The University of Birmingham has been providing social work education since 1908, and recently celebrated 100 years of social work education. As the oldest running social work education programme in the country, we are proud of our history and we are committed to continuing our work to raise professional social work standards and promote good practice.
The Institute of Applied Social Studies, within the School of Social Policy, is a leading centre for research in social policy and social work internationally. As its name implies, the Institute spans the divide between academia and practice. The social work teaching is informed by specialist and expert research knowledge as well as insight into, and experience of, professional practice.
The Institute has developed a reputation for delivering high quality teaching and learning which enables students to become critically reflective, research informed practitioners. We now have over 300 HEFCE funded places on our undergraduate and postgraduate qualifying social work programmes as well as over 100 practitioners on our postqualifying courses. The variety of experience and diversity of background within the different student groups helps to create a vibrant academic community where mutual learning and personal development can flourish.
Beth Chappell, SW student " One of the highlights for me has been how issues of justice and concern for others have been at the heart of the course. Small group and class discussions have been an opportunity to debate and consider current policies and dilemmas and the law content of the course has helped me to understand the current legal context in which social workers practice."
So what makes a good social worker in terms of knowledge, skills and attributes?
Here are three short video clips illustrating how Gary Hickman, our Director of Social Work Education and the Social Work staff group, work very hard to ensure our programmes enable students to develop the attributes of a Social Worker alongside some very valuable transferrable skills for practical application in the workplace.
Gary also delivers sessions to all final year students aimed at developing specific knowledge and skills around applying for social work posts. This specific input, together with the academic teaching and high quality practice learning, means that we develop social work graduates, whom we know employers find very attractive even when competing against social workers with several years post-qualifying experience.
Employability in social work
What makes a social worker?
How we develop social workers
Preparation for employment
We offer two qualifying Social Work degrees; an undergraduate route (3 year, BA Social Work), and postgraduate route (2 year MA Social Work). Successful completion of either of these programmes will allow you to register with HCPC as a qualified Social Worker.
Both programmes fulfil all the requirements of the Government to enable you to qualify as a Social Worker. As part of this, all students will undertake specific learning, and will be assessed in the following key areas:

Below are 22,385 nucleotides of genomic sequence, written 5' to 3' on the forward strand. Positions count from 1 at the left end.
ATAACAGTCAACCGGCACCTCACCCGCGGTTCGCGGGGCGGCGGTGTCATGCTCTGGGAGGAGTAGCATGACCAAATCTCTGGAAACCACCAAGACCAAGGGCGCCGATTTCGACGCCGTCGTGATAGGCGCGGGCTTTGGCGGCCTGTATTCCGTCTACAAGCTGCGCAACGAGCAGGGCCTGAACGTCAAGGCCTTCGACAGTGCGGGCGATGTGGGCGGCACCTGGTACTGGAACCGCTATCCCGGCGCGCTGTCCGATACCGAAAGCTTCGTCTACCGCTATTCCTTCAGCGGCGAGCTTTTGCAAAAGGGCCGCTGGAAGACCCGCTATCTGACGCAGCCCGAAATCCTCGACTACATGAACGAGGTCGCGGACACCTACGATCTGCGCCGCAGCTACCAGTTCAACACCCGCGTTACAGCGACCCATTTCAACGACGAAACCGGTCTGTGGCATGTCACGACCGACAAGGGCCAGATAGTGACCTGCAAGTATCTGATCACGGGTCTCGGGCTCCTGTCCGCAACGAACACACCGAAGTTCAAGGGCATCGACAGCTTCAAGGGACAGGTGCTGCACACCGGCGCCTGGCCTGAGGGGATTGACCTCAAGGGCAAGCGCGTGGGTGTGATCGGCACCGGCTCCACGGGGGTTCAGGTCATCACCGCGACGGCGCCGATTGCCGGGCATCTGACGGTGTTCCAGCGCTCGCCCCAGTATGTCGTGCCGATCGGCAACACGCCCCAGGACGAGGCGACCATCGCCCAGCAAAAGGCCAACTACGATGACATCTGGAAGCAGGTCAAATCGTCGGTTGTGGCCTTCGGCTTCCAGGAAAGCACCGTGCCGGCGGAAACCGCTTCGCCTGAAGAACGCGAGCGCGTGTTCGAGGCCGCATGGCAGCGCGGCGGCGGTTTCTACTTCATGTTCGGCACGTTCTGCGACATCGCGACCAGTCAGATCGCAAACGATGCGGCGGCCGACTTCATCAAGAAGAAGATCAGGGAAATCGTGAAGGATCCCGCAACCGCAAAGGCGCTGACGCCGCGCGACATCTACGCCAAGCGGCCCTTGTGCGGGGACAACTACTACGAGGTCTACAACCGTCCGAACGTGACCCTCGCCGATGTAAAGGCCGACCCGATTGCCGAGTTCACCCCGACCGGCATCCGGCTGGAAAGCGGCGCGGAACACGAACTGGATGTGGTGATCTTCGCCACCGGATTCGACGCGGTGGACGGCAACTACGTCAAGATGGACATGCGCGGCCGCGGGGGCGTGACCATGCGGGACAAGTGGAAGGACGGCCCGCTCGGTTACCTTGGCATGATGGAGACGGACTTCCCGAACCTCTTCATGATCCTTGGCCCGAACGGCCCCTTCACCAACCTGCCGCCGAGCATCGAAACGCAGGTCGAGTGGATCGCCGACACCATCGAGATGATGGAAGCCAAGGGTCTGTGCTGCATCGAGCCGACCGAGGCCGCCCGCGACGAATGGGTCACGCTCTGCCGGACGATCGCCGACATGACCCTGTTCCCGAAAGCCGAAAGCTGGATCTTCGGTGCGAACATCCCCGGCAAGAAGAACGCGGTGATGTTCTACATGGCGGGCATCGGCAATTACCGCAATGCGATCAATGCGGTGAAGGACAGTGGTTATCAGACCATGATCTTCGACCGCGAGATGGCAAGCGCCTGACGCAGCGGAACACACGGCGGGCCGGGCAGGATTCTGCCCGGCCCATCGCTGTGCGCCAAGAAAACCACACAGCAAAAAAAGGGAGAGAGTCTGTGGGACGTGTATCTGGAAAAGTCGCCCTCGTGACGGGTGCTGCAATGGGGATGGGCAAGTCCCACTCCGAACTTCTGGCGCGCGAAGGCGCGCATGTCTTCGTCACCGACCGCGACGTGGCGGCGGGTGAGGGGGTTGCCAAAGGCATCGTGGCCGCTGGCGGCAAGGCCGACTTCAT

Assessment, planning, intervention and review
Communication skills with children, adults and those with particular communication needs
Partnership working and information-sharing across professional disciplines and agencies
For both programmes there is a requirement for students to undertake supervised and assessed practice learning during the course of the programme.
All applications for these programmes must be made via the UCAS entry form in the autumn. You can also visit the 'information' section of the UCAS website to calculate the tariff points you have from various types of qualifcations and calculate the equivalents of the points required for the social work course using the 'tariff calculator'.
Find out more about student finance at Birmingham University and check information at the Health and Care Professions Council.
In 2005 a revised framework for Social Workers postqualifying (PQ) awards in England was launched, the aim being to support social workers in developing their skills and knowledge throughout their careers. Reflecting this aim the revised framework was made up of three levels of award; specialist, higher specialist and advanced.
In addition the revised framework sought to strengthen opportunities to develop specific skills and knowledge relating to career pathways. The programmes available reflect this with courses relating to five different areas of practice, as follows:
Here at Birmingham we offer a range of postqualifying programmes relating to each of the above areas of practice which continue to build on our experience of offering postqualifying social work education.
We hope that the comprehensive range of information provided in these pages will answer any basic queries you may have. However, if you still need further assistance and information then please contact us
Social Work Administrator